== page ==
August 12, 2011, 1:34 PM —
A research paper by five authors at the University of Pennsylvania titled "Why (Special Agent) Johnny (Still) Can't Encrypt: A Security Analysis of the APCO Project 25 Two-Way Radio System" looks like pretty dull reading, doesn't it? But when a 16-page scholarly paper includes photos of a $30 toy, in this case Mattel's GirlTech IMME (or IM-me) dedicated texting device, you have to wonder what's up.
According to the story at CNET, what's up is how easily the $30 toy can wreak havoc on a multi-billion dollar government encrypted radio protocol. Used heavily by the FBI, Secret Service, and other Homeland Security folks, Protocol 25 is being pushed to state and local law enforcement to enable two-way encrypted transmissions, and to interoperate with the feds. Yet a $30 toy and a few Radio Shack parts, and all that Project 25 technology could fall apart when Jessica texts Taylor that Michael in math likes her. Or, since it's Mattel, maybe it's Bridget texting Barbie that she and Ken are running off to Miami.
What fun! Aren't you glad our government spooks are protected by the best encryption technology?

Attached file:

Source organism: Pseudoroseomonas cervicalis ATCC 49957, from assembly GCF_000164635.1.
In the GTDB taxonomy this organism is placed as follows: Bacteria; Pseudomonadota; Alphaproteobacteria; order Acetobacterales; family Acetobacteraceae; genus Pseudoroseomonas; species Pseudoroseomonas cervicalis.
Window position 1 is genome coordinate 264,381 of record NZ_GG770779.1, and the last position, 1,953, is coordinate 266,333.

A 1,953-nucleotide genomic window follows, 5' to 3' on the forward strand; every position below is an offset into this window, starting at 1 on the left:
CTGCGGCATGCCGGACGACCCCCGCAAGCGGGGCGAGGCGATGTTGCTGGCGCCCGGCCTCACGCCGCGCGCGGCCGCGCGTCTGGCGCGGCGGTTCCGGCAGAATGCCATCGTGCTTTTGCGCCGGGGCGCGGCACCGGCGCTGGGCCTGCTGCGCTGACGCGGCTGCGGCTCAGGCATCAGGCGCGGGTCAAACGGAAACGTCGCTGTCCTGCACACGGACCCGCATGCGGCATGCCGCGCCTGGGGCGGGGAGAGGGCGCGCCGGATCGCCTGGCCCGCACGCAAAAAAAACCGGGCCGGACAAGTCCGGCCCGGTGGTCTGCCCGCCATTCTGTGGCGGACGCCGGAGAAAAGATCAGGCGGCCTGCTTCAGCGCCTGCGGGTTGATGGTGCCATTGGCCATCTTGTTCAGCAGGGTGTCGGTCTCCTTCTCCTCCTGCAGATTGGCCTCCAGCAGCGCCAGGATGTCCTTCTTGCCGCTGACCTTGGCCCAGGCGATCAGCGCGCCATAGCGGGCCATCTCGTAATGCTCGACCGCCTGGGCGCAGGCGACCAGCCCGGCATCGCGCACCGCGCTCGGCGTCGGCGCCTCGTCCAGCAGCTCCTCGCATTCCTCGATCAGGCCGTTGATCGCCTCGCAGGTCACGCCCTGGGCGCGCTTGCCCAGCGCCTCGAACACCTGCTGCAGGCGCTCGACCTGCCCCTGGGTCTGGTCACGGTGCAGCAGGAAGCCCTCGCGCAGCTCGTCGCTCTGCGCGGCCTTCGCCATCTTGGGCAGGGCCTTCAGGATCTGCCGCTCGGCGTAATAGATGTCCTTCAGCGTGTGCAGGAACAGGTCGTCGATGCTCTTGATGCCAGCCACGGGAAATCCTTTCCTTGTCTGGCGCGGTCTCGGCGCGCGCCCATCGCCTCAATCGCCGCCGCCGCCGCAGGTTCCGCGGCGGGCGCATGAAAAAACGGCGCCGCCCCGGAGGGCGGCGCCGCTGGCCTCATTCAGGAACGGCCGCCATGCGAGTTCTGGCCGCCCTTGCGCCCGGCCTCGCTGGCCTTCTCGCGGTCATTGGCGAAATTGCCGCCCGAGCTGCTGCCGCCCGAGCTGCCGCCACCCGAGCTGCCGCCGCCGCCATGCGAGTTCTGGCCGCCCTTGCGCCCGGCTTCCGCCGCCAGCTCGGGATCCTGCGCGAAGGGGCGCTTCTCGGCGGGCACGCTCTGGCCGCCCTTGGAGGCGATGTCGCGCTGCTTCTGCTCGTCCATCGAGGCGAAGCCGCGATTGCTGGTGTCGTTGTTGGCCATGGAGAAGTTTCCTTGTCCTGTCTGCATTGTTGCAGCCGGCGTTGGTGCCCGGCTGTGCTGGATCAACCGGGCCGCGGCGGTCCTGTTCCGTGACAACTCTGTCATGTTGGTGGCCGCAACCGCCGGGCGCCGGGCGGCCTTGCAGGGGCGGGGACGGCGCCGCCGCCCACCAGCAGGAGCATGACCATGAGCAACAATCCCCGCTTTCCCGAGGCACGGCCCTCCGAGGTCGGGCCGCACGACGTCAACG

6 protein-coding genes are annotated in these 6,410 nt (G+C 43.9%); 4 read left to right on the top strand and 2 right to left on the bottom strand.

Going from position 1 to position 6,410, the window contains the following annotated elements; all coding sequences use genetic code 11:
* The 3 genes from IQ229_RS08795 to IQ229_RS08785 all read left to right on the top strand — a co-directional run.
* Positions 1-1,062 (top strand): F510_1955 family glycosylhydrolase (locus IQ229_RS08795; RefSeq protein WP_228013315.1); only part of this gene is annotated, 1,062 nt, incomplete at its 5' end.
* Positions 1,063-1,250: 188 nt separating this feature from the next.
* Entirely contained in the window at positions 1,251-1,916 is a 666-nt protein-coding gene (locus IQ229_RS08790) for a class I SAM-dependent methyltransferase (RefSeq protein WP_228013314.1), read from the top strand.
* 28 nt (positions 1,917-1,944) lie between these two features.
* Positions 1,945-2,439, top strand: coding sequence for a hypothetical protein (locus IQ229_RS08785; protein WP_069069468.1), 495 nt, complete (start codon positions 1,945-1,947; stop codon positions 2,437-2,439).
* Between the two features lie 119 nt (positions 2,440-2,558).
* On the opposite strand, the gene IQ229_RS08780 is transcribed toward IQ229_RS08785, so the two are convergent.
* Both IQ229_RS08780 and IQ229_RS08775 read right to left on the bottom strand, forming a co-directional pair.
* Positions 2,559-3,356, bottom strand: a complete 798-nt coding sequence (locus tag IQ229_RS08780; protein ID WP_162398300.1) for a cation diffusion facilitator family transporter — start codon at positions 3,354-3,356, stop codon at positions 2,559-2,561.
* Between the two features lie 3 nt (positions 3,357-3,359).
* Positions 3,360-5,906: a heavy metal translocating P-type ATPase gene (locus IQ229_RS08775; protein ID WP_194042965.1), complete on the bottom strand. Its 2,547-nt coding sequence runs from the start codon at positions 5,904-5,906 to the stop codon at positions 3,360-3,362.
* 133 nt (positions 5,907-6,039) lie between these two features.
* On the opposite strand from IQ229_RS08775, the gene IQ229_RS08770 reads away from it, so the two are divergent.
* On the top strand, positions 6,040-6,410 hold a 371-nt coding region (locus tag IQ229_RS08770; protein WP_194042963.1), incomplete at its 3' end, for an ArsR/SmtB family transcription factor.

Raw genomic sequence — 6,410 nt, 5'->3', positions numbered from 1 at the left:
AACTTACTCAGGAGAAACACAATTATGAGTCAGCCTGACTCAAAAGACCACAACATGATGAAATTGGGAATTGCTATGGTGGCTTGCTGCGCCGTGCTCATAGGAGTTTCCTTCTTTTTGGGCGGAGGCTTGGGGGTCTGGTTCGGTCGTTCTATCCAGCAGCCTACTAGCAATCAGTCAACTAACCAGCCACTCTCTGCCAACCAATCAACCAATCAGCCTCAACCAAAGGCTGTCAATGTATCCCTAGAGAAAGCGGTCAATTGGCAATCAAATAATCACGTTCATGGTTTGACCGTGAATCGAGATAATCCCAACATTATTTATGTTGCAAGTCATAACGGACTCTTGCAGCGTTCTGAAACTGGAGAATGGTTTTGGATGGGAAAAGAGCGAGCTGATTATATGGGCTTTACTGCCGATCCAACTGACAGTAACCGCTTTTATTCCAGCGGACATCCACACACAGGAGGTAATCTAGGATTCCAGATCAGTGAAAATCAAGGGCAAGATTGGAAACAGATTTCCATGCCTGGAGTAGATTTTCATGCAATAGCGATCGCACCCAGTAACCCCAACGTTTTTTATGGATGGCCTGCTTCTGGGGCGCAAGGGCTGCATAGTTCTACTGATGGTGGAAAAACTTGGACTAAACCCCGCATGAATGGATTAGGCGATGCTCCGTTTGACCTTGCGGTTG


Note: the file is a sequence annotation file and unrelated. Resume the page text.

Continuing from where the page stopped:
Our tax dollars at work
How is it possible that a radio that's standard across agencies (thus must have sold 100,000 or more units) costs $3,000? I can buy a nice, rugged business class radio (that supposedly meets various MIL-SPEC ratings for water, dust, vibration) for around $500, what makes this radio cost more than 5 times more?
sfbiker on news.cnet.com
this is kind of stupid, you can jam P25 with any radio, just key up on the frequency and the heterodyning of the two signals will make the data unrecoverable, jamming communications...
FLECOM on hardforum.com
First: I lead the design team on one of the top P25 testers on the market, so I know a bit about APCO-25. The paper omitted a few very important details about their jammer:
David D. Hagood on theregister.com
They work so poorly, that just very short, sporadic bursts of RF energy can completely disrupt the communications, rendering the network useless. During a coordinated law enforcement action, the criminals could easily block all secure communications, using a jamming technique that is difficult to detect and difficult to locate.
zyxxy on news.cnet.com
Steve, P25 was more of a "design by committee" than a specific company. NTIA, NIST, etc. were involved. The committee aspect probably accounts for a lot of the kludges these folks identified in their earlier paper.
inflatableshark on news.cnet.com
So which reason is another grand government project now full of holes: government incompetence, or clever hackers?